Last Updated November 17, 2023.
"The Blizzard," also known as the "Snowstorm,” is an 1830 novella by Alexander Pushkin and is the first to appear in his collection of short stories, The Belkin Tales. The novella is richly rendered, smoothly shifting between drama and comedy to parody traditional gothic Russian ballads.
The story begins by introducing a pair of star-crossed lovers. First, readers meet the Gavrilnova family, who lives "at the end of 1811—an epoch memorable to us." It is a "memorable epoch" because it marks when Napoleon and the French invaded Russia. While war is not discussed in great detail in this novella, it is a critical element of Pushkin’s scene building and passive plot progression.
The protagonist of this story is seventeen-year-old Marya Gavrilovna. She is beautiful and, as heiress of the town of Nenaradovo, can have her pick of potential suitors. Marya is a deeply romantic young woman whose affinity for French romance novels has left her fixated on the idea of love. In her pursuit of the perfect suitor, Marya fell for Vladimir Nicolaevitch, a poor army lieutenant whom her parents forbade her from seeing.
Despite her parents’ disapproval, Marya carries on seeing Vladimir, meeting him for secret correspondences in the forest. With winter coming, their clandestine meetings must come to an end, so they make plans to elope, and then beg for Marya’s family’s forgiveness. Pushkin creates a heightened sense of drama in their dialogue, as they confess to each other: “If we cannot breathe without each other, and the cruel parents' will prevents our happiness, couldn't we do without their consent?”
Though Marya initially refuses Vladimir’s suggestion to elope, she eventually agrees; the lovers make plans to meet in the neighboring village of Zhadrino and marry in the middle of the night. Marya tells no one of their plans but her maid. Then, on the night of the elopement, she writes letters to her friends and her family detailing her plan and promising to "fall at the feet of her of her parents..." when she returns with Vladimir.
Despite their careful planning, nightmares consume Marya on the eve of the wedding, and she sees her betrothed lying dying in a field in most of the dreams, a classic example of foreshadowing. Sick with anxiety, Marya excuses herself from dinner with her family, and then boards a sled bound for the church. As she sets off into the snowstorm outside, the story switches to Vladimir’s perspective.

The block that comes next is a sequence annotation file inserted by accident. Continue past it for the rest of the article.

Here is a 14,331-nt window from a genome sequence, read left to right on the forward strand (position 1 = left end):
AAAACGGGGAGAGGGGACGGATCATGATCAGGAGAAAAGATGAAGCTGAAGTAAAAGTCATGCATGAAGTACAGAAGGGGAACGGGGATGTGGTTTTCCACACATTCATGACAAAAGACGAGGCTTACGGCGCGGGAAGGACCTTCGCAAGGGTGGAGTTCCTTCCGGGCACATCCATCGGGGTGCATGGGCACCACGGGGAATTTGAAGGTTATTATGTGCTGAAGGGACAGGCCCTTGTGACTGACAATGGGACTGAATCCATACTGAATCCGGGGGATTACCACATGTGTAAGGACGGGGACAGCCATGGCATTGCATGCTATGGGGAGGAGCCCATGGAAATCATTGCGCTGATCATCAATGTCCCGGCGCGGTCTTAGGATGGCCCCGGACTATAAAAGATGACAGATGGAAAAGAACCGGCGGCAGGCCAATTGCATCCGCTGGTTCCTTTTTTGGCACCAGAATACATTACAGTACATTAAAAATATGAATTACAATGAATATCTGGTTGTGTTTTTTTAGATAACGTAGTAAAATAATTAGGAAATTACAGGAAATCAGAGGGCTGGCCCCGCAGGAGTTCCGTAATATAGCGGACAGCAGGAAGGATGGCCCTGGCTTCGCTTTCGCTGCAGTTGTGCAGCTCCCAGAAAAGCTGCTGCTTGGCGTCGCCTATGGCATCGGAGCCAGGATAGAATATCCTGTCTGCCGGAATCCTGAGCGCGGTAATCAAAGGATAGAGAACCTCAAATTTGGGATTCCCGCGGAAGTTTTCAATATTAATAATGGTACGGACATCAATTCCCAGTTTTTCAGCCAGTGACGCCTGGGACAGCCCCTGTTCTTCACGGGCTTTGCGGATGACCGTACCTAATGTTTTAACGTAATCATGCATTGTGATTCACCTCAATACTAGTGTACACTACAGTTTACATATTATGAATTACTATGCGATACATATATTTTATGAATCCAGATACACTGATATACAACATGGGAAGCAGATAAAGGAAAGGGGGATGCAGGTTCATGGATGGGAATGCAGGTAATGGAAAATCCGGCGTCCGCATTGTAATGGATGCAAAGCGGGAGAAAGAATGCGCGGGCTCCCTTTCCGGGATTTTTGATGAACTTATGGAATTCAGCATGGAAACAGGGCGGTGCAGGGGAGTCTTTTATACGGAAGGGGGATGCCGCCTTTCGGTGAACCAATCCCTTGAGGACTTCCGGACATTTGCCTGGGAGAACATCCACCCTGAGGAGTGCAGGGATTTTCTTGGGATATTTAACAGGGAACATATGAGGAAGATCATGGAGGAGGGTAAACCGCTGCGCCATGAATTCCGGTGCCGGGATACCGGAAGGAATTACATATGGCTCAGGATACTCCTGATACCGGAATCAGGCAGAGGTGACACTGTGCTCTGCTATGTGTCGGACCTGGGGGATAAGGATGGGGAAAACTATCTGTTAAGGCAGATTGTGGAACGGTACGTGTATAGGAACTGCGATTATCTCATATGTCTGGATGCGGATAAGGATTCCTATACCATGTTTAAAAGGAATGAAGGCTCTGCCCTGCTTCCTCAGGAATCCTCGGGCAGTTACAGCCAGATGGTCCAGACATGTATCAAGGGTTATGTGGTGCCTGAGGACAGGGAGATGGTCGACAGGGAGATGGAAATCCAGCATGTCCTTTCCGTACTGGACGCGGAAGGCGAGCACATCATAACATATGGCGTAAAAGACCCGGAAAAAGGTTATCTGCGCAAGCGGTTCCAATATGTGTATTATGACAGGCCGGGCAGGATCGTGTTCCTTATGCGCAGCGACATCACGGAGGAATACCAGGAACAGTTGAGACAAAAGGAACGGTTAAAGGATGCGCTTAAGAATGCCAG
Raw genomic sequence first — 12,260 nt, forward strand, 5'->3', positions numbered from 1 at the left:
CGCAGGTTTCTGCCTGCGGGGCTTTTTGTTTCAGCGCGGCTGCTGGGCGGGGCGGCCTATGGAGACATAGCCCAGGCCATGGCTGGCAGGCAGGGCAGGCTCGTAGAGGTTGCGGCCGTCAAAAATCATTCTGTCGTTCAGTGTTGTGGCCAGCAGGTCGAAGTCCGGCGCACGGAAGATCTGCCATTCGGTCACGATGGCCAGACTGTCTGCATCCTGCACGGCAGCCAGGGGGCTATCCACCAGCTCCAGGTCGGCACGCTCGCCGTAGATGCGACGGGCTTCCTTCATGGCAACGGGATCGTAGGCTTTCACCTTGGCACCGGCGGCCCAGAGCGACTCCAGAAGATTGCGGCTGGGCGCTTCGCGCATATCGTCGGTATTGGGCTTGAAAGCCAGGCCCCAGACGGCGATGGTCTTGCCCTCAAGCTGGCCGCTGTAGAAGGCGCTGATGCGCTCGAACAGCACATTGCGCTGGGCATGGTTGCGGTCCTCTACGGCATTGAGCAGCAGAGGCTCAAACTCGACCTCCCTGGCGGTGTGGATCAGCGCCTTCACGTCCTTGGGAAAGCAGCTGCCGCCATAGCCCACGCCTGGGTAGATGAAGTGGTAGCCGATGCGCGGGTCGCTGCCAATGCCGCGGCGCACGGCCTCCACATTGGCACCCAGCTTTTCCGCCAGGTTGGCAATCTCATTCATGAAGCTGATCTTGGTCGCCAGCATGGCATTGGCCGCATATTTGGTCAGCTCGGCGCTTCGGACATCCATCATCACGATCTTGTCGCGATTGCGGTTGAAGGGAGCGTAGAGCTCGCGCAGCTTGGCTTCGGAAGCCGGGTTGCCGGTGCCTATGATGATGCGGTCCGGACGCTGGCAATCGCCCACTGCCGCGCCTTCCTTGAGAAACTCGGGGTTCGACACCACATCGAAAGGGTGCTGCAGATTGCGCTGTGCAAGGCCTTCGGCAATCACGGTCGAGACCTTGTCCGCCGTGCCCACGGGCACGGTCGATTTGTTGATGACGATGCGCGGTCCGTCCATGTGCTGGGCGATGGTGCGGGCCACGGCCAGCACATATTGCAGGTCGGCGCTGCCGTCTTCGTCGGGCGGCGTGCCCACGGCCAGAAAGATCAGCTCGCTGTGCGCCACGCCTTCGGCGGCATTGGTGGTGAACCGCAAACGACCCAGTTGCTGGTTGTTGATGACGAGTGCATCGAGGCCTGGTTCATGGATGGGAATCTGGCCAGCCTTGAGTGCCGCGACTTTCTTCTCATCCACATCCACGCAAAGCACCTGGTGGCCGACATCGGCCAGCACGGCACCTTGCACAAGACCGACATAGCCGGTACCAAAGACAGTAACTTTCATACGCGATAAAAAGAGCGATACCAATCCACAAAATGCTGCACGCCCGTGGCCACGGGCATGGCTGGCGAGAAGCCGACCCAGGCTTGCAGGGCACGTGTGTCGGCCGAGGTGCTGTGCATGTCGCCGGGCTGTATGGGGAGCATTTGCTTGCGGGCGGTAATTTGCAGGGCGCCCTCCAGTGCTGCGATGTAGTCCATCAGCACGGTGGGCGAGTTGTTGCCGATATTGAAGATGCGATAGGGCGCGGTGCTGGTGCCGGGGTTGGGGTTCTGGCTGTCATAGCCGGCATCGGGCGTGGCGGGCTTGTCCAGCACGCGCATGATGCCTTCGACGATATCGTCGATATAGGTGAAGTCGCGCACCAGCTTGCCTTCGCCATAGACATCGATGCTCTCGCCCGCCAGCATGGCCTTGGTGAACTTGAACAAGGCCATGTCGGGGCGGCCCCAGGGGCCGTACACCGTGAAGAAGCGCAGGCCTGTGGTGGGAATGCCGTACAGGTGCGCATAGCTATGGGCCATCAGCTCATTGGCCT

Vladimir describes how he spends the day of his wedding collecting the priest and witnesses, which is a more complex process than he had anticipated. However, he gets caught in the raging blizzard and becomes lost, not arriving at the church—now empty and locked—until the next morning.
Back in Nenaradovo, Marya burns the goodbye letters she wrote, effectively hiding her elopement plans. The priest and everyone else involved keep the secret. However, she soon falls ill and exposes her relationship with Vladimir. Knowing her secret, her parents blame themselves for her illness, imagining that their refusal to accept their “fated” love is the cause of Marya’s illness. Hopeful that their approval will cure her, they find Vladimir, tell him they consent to their marriage, then beg him to come home to Marya.
To their surprise, Vladimir refuses, saying that only death might make him happy. His statement is soon vindicated, as he dies a soldier’s death in Moscow, fighting against Napoleon’s forces. Around the time of Vladimir’s death, Marya’s father dies as well, leaving her all his wealth. In the wake of her father’s passing, Marya and her mother move...
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away, leaving behind this "place of sad memories."
Four years pass, and the war ends. Dozens of suitors try unsuccessfully for Marya’s hand, but she is uninterested in all but a Hussar colonel named Burmin. The two share romantic tension, but neither will make the first move. Eventually, Burmin admits his feelings for Marya, explaining that although he loves her, he cannot be with her because he has a wife whom he married four years prior. Worse, he does not even know who the woman he married was.
Burmin proceeds to tell the story of his accidental marriage four years ago. After becoming lost in a blizzard, he found himself outside of a church. Upon entering, the priest inside mistook him for another man—whom readers know was Vladimir—and Burmin jokingly went along with it. Only after the priest had officially married the couple did the bride—Marya—realize that Burmin was not Vladimir, causing her to faint dramatically.
When Marya collapsed, Burmin saw his chance and fled, leaving his unknown wife behind. Because of the snowstorm, he never knew the name of the village he was in, so he could never reconnect with her or make amends for his cruel prank. After relaying this story to Marya, she reveals she is his wife. In the very last line in the story, Burmin falls to her feet in what readers can assume is relief.